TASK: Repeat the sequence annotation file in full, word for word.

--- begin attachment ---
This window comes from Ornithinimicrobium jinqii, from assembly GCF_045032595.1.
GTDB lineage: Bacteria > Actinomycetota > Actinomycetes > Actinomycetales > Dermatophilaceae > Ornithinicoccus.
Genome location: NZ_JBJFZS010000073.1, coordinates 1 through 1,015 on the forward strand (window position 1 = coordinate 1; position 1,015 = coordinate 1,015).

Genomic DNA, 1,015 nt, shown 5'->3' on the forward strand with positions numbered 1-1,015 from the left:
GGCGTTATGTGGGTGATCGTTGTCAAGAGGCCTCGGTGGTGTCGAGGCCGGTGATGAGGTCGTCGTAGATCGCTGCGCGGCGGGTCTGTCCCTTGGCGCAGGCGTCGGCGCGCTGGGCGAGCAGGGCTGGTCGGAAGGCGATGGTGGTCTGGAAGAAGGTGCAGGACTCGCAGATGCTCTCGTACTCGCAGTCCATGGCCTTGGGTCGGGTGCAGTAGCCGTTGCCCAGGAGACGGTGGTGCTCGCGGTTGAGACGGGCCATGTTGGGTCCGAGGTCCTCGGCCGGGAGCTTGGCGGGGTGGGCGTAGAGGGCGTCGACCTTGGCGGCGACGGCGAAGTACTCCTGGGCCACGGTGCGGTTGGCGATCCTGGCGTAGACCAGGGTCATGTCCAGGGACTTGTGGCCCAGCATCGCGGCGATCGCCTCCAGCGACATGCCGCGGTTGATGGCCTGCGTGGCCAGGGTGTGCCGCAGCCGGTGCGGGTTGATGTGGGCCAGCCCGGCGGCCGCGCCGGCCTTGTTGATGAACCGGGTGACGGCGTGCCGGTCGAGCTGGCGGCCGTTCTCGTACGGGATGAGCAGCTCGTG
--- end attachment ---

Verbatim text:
This window comes from Ornithinimicrobium jinqii, from assembly GCF_045032595.1.
GTDB lineage: Bacteria > Actinomycetota > Actinomycetes > Actinomycetales > Dermatophilaceae > Ornithinicoccus.
Genome location: NZ_JBJFZS010000073.1, coordinates 1 through 1,015 on the forward strand (window position 1 = coordinate 1; position 1,015 = coordinate 1,015).

Genomic DNA, 1,015 nt, shown 5'->3' on the forward strand with positions numbered 1-1,015 from the left:
GGCGTTATGTGGGTGATCGTTGTCAAGAGGCCTCGGTGGTGTCGAGGCCGGTGATGAGGTCGTCGTAGATCGCTGCGCGGCGGGTCTGTCCCTTGGCGCAGGCGTCGGCGCGCTGGGCGAGCAGGGCTGGTCGGAAGGCGATGGTGGTCTGGAAGAAGGTGCAGGACTCGCAGATGCTCTCGTACTCGCAGTCCATGGCCTTGGGTCGGGTGCAGTAGCCGTTGCCCAGGAGACGGTGGTGCTCGCGGTTGAGACGGGCCATGTTGGGTCCGAGGTCCTCGGCCGGGAGCTTGGCGGGGTGGGCGTAGAGGGCGTCGACCTTGGCGGCGACGGCGAAGTACTCCTGGGCCACGGTGCGGTTGGCGATCCTGGCGTAGACCAGGGTCATGTCCAGGGACTTGTGGCCCAGCATCGCGGCGATCGCCTCCAGCGACATGCCGCGGTTGATGGCCTGCGTGGCCAGGGTGTGCCGCAGCCGGTGCGGGTTGATGTGGGCCAGCCCGGCGGCCGCGCCGGCCTTGTTGATGAACCGGGTGACGGCGTGCCGGTCGAGCTGGCGGCCGTTCTCGTACGGGATGAGCAGCTCGTG